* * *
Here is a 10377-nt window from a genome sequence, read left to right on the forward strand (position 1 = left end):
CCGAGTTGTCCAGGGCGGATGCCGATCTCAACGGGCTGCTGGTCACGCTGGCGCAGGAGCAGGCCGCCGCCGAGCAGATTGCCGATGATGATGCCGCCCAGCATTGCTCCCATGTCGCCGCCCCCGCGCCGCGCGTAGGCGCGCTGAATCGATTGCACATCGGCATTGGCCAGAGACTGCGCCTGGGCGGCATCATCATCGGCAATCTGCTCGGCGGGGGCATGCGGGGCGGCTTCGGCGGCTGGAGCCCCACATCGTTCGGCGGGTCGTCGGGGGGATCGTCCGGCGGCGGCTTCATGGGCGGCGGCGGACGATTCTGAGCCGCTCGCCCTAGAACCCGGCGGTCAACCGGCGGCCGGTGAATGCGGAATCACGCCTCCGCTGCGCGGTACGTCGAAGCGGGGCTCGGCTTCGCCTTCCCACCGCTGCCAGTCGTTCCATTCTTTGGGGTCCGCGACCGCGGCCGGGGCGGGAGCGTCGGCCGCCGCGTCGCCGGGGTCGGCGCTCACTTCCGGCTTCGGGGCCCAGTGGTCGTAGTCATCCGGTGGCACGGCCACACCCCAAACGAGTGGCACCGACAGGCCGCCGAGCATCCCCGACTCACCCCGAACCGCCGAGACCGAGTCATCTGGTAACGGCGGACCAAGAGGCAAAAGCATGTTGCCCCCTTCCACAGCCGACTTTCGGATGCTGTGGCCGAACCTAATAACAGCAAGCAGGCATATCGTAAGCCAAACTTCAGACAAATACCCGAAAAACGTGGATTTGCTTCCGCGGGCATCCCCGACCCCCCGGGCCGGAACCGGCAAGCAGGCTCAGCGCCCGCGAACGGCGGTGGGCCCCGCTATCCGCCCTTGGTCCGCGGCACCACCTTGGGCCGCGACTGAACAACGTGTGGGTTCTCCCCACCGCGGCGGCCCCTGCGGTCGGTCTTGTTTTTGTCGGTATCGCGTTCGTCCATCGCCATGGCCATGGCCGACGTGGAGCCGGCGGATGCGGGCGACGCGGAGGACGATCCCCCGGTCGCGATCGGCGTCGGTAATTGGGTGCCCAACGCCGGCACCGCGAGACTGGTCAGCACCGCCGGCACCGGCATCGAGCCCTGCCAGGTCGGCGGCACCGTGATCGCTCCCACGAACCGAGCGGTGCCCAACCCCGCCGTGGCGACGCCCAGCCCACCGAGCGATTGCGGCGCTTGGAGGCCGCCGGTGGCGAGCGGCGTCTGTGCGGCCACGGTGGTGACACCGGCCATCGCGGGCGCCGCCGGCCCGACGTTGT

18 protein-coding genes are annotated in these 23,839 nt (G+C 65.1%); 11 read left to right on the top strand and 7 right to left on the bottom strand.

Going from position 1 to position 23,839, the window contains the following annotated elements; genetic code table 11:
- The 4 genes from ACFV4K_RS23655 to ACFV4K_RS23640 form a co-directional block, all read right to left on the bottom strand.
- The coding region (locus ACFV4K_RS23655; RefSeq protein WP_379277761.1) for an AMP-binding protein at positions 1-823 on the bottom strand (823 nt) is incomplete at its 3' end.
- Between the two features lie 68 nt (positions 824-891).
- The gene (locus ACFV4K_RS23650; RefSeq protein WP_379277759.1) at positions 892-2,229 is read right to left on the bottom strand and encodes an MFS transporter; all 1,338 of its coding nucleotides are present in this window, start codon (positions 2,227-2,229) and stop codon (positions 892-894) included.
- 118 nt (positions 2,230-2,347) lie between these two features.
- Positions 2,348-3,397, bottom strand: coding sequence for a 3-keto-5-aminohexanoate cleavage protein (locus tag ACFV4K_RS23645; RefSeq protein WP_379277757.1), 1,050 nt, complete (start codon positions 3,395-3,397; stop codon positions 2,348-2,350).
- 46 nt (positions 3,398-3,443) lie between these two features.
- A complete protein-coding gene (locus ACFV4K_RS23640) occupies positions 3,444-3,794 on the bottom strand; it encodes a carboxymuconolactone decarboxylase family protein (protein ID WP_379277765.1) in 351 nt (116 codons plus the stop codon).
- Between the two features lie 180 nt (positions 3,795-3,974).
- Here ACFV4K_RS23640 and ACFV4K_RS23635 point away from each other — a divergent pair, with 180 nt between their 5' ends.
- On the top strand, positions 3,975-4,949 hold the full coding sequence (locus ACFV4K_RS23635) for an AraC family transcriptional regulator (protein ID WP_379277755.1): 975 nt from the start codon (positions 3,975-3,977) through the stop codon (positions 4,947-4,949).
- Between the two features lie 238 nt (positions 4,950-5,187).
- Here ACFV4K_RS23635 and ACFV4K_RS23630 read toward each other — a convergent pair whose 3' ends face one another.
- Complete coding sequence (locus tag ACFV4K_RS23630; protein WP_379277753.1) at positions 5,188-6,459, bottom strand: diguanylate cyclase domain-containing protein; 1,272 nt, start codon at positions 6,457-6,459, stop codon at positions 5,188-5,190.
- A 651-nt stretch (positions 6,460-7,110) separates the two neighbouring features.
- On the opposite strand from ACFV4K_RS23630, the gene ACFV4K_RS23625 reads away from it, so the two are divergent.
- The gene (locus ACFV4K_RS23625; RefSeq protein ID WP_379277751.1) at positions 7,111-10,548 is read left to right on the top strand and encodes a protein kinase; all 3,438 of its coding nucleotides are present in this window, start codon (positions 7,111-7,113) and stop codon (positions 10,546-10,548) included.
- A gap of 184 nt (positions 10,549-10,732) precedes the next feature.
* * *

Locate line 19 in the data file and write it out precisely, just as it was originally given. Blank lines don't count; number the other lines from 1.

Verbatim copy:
- A 651-nt stretch (positions 6,460-7,110) separates the two neighbouring features.